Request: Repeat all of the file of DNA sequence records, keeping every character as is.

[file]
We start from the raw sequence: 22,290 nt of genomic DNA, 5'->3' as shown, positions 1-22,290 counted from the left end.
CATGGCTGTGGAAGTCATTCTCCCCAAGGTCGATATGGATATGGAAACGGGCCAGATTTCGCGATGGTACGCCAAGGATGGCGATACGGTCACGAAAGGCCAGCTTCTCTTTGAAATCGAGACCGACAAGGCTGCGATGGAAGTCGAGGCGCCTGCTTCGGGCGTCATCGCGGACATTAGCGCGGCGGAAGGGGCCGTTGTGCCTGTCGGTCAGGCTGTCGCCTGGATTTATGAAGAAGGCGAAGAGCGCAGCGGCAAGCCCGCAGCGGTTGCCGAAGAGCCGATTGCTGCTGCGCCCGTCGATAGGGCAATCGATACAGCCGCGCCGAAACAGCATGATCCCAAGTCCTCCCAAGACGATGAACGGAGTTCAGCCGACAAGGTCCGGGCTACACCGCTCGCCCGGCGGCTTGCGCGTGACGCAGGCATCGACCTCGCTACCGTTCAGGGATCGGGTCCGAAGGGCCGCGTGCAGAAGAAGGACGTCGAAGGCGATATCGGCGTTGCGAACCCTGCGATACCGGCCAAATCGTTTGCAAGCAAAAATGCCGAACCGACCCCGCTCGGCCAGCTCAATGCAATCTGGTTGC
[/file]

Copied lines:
We start from the raw sequence: 22,290 nt of genomic DNA, 5'->3' as shown, positions 1-22,290 counted from the left end.
CATGGCTGTGGAAGTCATTCTCCCCAAGGTCGATATGGATATGGAAACGGGCCAGATTTCGCGATGGTACGCCAAGGATGGCGATACGGTCACGAAAGGCCAGCTTCTCTTTGAAATCGAGACCGACAAGGCTGCGATGGAAGTCGAGGCGCCTGCTTCGGGCGTCATCGCGGACATTAGCGCGGCGGAAGGGGCCGTTGTGCCTGTCGGTCAGGCTGTCGCCTGGATTTATGAAGAAGGCGAAGAGCGCAGCGGCAAGCCCGCAGCGGTTGCCGAAGAGCCGATTGCTGCTGCGCCCGTCGATAGGGCAATCGATACAGCCGCGCCGAAACAGCATGATCCCAAGTCCTCCCAAGACGATGAACGGAGTTCAGCCGACAAGGTCCGGGCTACACCGCTCGCCCGGCGGCTTGCGCGTGACGCAGGCATCGACCTCGCTACCGTTCAGGGATCGGGTCCGAAGGGCCGCGTGCAGAAGAAGGACGTCGAAGGCGATATCGGCGTTGCGAACCCTGCGATACCGGCCAAATCGTTTGCAAGCAAAAATGCCGAACCGACCCCGCTCGGCCAGCTCAATGCAATCTGGTTGC